Last Monday, I had the pleasure of attending an eye-opening and fascinating event. Organized by a fellow Multi-Faith intern, Yasamin Jameh, the panel discussion, “Exploring the Divine: Mysticism in Abrahamic Traditions,” hosted Rabbi Julia Appel, ProfessorMichael Stoeber, and Sara Abdel-Latif. Each panelist spoke of their personal experiences with Mysticism within their different traditions. I found many aspects of the talk enlightening, especially the ways they connected exploration of the divine to everyday life.
Rabbi Julia Appel is a Senior Jewish Educator at UofT’s Hillel centre. Her studies focus on Jewish mysticism and Chassidic theology. Rabbi Julia discussed how mysticism in Jewish tradition believes in upper and lower realms. Humans are in the lower realm and our existences are important, not only for our personal experiences, but also because they serve as a pathway to God. She articulated that there’s an essential brokenness in the lower realm, and so humans should strive to improve the world around us.
Dr. Stoeber, who is a UofT professor of spirituality and philosophy of religion, practices Christian Mysticism. He explained how he found Mysticism to be about transcending other religious dimensions, such as strict beliefs and rules, to find a deeper and more personal connection with God. He also discussed mysticism in Christian artwork, and mentioned one of my favourite paintings, Gauguin’s “Visions After the Sermon,” where Jacob wrestles an angel. Art is one form of mysticism that seeks to connect humans with the divine.
Sara Abdel-Latif practices Sufism-Islamic Mysticism, and is a Ph.D. Candidate at UofT, studying women and ascetic rituals in medieval Sufism. Sara illustrated the importance of shedding one’s own ego to unite with God, and how this forces one to look inward and confront their own character and soul. She also emphasized the significance of reducing material influence in human lives. The discussion’s prelude noted that today’s society often puts too much value on consumerism and financial success. This has caused a spiritual void, where our identities are fixated on professionalism and our public image.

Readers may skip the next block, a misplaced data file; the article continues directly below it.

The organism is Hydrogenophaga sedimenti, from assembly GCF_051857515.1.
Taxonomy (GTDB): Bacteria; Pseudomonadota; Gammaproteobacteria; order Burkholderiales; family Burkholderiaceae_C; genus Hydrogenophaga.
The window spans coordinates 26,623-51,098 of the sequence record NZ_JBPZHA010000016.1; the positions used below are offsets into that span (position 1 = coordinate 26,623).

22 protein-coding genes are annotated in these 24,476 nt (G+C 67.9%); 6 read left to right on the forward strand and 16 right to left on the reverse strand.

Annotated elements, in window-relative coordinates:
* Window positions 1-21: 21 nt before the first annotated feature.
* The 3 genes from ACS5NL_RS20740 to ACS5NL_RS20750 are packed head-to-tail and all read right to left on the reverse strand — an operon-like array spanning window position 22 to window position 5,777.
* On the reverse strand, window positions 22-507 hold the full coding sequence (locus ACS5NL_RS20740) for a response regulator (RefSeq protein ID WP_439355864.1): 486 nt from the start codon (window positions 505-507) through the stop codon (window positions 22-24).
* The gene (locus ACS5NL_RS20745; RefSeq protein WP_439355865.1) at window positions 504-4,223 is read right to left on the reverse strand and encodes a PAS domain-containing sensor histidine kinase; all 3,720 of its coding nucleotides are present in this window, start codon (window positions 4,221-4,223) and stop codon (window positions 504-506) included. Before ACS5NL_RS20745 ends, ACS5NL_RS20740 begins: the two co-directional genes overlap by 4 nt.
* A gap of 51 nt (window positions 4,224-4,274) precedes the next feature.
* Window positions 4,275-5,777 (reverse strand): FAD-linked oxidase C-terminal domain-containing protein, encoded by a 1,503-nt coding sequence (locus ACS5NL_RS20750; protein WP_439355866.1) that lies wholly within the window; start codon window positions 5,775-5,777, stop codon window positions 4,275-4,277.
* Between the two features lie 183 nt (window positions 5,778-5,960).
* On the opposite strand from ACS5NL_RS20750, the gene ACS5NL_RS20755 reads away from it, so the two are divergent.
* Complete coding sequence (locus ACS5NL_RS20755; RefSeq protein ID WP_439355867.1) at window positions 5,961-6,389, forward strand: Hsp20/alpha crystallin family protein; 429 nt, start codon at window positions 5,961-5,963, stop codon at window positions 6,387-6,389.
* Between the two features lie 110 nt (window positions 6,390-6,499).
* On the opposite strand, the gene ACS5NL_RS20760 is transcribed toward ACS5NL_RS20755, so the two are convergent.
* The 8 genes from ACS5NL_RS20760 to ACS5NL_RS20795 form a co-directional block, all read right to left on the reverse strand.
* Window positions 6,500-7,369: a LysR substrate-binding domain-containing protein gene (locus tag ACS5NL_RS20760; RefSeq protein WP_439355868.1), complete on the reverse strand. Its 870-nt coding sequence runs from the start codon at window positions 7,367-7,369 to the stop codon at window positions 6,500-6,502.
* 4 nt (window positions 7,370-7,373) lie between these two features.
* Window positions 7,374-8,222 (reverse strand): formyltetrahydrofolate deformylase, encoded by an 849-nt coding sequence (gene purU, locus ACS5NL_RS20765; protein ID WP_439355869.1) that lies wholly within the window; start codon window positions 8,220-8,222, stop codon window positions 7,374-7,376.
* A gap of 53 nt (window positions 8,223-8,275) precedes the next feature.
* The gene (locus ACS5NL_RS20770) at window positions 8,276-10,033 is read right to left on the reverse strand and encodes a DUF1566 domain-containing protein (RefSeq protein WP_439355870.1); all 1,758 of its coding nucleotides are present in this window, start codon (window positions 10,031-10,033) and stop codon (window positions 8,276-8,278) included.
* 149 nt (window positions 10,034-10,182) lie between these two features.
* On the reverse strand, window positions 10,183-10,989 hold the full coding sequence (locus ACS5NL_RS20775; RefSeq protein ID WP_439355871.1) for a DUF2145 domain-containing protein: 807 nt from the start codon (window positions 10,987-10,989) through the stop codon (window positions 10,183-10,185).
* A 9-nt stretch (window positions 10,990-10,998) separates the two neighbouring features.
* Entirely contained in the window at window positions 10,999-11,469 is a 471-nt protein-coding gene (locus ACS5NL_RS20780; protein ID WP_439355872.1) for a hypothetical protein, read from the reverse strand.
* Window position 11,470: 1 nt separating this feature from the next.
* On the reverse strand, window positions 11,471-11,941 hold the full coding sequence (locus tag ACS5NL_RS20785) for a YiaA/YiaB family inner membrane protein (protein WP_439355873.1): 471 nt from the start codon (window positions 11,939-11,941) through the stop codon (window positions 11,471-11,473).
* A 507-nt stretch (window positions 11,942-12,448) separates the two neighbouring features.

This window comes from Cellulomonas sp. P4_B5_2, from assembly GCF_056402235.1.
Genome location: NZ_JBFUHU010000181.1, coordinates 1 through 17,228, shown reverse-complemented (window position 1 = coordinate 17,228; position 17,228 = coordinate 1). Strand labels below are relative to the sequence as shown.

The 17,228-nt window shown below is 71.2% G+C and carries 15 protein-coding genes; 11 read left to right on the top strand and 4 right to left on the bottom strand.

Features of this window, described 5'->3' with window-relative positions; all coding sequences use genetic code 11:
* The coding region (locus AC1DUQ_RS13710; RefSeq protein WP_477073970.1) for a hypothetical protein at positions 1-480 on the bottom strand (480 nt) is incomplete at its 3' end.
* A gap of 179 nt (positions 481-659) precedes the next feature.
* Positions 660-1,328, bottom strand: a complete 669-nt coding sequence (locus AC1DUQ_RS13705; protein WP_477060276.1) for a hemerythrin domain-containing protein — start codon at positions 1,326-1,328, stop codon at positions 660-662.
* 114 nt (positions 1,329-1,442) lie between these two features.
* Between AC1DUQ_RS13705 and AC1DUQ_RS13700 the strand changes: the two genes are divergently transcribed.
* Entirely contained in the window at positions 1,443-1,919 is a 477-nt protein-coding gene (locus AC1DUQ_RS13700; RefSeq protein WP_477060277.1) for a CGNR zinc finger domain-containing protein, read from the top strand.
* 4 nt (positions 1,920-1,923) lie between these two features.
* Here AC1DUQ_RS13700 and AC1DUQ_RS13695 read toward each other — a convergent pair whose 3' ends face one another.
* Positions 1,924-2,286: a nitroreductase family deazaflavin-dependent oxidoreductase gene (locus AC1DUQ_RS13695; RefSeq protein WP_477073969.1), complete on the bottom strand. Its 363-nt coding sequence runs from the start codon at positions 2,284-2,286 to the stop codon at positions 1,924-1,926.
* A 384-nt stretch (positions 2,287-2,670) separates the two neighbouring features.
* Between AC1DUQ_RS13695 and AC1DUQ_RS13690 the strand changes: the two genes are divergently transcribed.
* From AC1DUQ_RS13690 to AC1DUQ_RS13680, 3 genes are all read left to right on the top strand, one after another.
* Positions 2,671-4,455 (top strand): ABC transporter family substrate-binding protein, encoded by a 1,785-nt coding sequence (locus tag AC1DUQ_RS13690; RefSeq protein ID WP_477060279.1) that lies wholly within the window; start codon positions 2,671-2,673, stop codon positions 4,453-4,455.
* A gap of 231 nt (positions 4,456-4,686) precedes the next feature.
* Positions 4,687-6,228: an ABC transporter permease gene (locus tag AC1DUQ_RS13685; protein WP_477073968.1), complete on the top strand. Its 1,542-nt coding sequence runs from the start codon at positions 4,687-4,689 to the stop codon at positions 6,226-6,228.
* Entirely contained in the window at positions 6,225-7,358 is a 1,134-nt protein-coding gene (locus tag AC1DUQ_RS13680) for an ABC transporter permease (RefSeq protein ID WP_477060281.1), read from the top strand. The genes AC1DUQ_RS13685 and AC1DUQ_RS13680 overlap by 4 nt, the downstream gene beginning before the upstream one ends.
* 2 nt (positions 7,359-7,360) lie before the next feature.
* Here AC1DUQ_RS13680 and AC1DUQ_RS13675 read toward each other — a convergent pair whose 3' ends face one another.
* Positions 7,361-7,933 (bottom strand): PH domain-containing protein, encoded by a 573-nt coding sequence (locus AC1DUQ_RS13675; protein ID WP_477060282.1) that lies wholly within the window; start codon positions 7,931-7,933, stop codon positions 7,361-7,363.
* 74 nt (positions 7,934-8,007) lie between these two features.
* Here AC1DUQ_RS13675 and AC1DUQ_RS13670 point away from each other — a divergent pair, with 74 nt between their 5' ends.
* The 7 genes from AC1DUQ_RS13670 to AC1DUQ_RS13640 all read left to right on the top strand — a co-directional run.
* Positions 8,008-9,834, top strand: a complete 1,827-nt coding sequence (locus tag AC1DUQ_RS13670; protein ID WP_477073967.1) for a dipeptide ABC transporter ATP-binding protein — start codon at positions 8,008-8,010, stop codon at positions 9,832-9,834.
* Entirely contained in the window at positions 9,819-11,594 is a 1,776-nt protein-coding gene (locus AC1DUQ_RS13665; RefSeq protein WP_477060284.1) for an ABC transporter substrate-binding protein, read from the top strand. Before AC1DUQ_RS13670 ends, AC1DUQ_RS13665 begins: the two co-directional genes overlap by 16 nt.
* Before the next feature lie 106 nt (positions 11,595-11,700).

I found this to be especially relevant in the age of social media, where it is common for people to feel a rupture between who they are and what they want to be. If we do not achieve the ridiculous goals we set, we often consider ourselves to be failures. However, these un-achievable standards and ideals rarely make us happy, even if we do succeed, because our triumphs never feel like enough. Mysticism is eye-opening specifically because you no longer chase the unrealistic external rewards. Instead, you’re forced to seek inward acceptance and spiritual peace.
In the Q&A session of the panel, an audience member asked about how mysticism can be related to social justice. Sara replied first by stating that mysticism believes that this world is God, therefore it is your duty to fulfill your service and help the world around you. Stoeber also mentioned that one of the dangers of Mysticism is ego over-inflation, where you can become disconnected from the world if you focus purely on the divine. Rather, those practicing Mysticism should work toward transcending the ego. If God is passion and justice, then those looking to connect with God should seek helping others. Lastly, Rabbi Julia wisely stated that you have to be grounded in this world to explore other worlds. She continued by arguing that this world is a gift from God and therefore, we should take care of it.
Whether this entails climate justice or social justice, it is our job to be stewards of the earth and guardians for each other. Ultimately, the perspective of Mysticism connected deeply with the disconnection I have personally felt between academic success and my own identity. Perhaps looking inwardly and focusing on my relationships with others, can help me connect more with the world, and the justice I want to see in it.